We joined the growing queue of ships piling up at anchor outside the Port Weller Piers sometime around noon on Tuesday. We’d just run a load of soya beans up to Port Cartier in the gulf and barely made it back down before the cut off. All week we’d heard rumblings. Rumours of a possible strike. We cleared the river as a gale blew, just two hours shy of the deadline. Steamed across the lake to Hamilton for a load of nut coke.
At 1000 last Friday they shut the whole seaway system down, stalling all marine traffic in the region and effectively imprisoning us on Lake Ontario. They, being the UNIFOR employees, the workers who man the locks and various traffic control centers for the SLSMC (St. Lawrence Seaway Management Commission). They walked out of talks on Monday morning and until the situation is resolved none of us will be going anywhere. They are asking for an increase in wages to keep up with inflation. The SLSMC claim their wages are competitive. None of us thought it would come to this.
‘There’s too much money at stake,’ was the resounding chorus. ‘They’ll never let it happen.’
So it goes.
The St. Lawrence Seaway, or Highway H2O as it is also known, is how ships gain access to the Great Lakes from the Atlantic Ocean. Between Montreal and Lake Erie there are 15 locks. The latter eight, make up the Welland Canal, and allow ships to bypass Niagara Falls. This gives foreign vessels, or salties, access to Thunder Bay, Duluth and Chicago among other major ports, a thousand miles inland. Last year 180 million tonnes of cargo was moved through the seaway worth $16.7 billion. It is estimated the shutdown is costing $110 million a day.
In Hamilton, we tied up beneath two monstrous gantry cranes that stand like the steel, skeletal articulations of dock-tailed Dobermans, perched on the pier at Dofasco steel. There is something of Blake’s dark Satanic mills to the place. Mountains of iron ore and coal sit shoreside. Towering stacks belch flame and smoke. At night smoldering piles of slag wink molten orange in the distance and the whole place rings with the metallic crash and clang of industry.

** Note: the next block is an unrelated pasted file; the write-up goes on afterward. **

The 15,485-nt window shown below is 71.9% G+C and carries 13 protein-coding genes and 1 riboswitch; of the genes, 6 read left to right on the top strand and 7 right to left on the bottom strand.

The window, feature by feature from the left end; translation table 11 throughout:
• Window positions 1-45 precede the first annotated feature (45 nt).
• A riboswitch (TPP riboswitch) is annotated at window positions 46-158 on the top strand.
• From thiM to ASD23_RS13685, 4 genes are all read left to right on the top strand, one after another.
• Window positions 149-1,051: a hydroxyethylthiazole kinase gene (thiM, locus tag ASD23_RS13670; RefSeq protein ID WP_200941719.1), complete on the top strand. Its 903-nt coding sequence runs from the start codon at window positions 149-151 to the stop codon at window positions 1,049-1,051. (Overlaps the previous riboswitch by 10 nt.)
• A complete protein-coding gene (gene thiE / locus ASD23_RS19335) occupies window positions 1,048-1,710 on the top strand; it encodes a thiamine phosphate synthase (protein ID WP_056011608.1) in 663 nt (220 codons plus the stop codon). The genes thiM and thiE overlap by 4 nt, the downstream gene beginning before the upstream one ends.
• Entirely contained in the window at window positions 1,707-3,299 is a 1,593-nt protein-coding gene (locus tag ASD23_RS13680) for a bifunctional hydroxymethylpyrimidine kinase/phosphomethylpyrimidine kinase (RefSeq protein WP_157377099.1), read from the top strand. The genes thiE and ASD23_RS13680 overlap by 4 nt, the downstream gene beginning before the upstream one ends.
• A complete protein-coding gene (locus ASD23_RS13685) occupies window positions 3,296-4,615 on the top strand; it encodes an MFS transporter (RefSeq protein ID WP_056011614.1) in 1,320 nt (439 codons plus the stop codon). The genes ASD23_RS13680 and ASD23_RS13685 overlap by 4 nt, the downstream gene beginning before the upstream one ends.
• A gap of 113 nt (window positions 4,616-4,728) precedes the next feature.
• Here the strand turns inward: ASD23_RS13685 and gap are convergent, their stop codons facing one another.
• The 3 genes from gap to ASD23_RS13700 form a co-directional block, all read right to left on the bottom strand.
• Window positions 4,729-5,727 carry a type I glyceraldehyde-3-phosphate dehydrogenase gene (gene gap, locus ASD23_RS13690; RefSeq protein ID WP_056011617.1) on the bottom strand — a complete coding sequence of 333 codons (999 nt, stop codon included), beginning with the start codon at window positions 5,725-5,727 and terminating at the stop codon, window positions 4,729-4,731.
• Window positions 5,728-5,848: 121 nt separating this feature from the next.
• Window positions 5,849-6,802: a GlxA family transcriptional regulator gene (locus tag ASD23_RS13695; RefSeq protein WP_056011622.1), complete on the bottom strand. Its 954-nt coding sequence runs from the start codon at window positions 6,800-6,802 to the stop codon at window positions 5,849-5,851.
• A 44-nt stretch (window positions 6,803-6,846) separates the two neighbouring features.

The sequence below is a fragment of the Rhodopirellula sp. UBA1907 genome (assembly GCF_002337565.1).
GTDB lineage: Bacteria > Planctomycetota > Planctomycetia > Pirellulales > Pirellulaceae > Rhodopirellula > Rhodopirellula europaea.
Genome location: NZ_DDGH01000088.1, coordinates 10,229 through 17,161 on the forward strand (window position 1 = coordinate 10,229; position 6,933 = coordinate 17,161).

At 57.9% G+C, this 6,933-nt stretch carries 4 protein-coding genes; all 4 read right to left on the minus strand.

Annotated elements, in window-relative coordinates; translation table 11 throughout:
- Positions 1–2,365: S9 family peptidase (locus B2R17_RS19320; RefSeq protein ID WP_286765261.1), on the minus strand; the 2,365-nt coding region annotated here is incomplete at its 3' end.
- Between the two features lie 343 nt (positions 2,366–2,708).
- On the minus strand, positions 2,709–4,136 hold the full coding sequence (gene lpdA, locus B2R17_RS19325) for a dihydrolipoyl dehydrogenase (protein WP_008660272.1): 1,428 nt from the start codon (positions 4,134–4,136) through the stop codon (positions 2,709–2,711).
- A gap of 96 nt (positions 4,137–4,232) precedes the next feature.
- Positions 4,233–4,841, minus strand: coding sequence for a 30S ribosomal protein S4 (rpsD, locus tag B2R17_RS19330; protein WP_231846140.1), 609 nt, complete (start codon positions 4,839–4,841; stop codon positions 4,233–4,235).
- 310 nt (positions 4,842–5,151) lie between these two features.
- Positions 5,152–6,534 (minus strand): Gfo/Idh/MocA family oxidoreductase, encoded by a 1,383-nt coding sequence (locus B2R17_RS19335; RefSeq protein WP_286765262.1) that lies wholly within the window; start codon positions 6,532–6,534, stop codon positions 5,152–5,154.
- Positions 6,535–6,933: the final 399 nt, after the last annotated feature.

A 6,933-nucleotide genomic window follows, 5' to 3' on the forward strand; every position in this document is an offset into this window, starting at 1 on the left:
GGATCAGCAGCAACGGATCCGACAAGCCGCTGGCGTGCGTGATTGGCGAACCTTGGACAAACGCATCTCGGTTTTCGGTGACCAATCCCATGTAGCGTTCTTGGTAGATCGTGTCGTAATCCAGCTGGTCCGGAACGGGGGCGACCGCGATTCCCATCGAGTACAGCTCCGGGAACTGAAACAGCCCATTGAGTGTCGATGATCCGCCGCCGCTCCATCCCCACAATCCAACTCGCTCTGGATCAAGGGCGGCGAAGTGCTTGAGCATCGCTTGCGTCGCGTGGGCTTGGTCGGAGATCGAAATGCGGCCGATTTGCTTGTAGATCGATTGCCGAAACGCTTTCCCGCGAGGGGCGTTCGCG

They loaded us with buckets, or clamshells as we call them. Enormous iron jaws on thick cables drop into the piles of cargo the cranes straddle and snatch up gobs to release in the greedy ship’s holds. I came out on deck at 0740 to find that a mechanical malfunction had caused one of the buckets to regurgitate six tonnes of cargo all over the deck. It took three of us two hours to shovel it into the hold. We were curious as to the company’s decision to have us load cargo in the first place, with the strike on we would be unable to deliver it to its destination in Ashtabula, Ohio. They must have thought naively, as we did, that all would be resolved smartly and we would soon be on our way.
Covid has reared its head once more aboard the M_____ and, like the postman, it is going door to (cabin) door. The afflicted present only minor symptoms, except for normally gregarious wheelsman Ian, our resident redhead, whom it has laid low. Clipped the spring from his step. Sapped all the joie from his vivre.
Meanwhile, days pass. We have done drills: confined space rescue, security and oil spill. Maintenance we are normally too busy to perform is finally getting done. Five of us are engaged in a seven-day Wordle throw-down. The winner gets bragging rights and a pile of cash. Up on the navigation bridge the night watches are interminably long and to hasten time the shit gets shot.
As of now there are 14 vessels at the anchorage, still more at the other end of the canal. Fuel, freshwater, and food supplies diminish. Two ships ducked out of the lineup today and made a run to Hamilton to resupply. While it is a normal sight outside major world ports, there is something unsettling about seeing so many ships at anchor at one time on the lakes. Us Sweetwater sailors are not in the business of hanging around.
The wind is up tonight. Colder weather coming next week they say. The ship bristles in her restraints. Swings restlessly on her chain tether.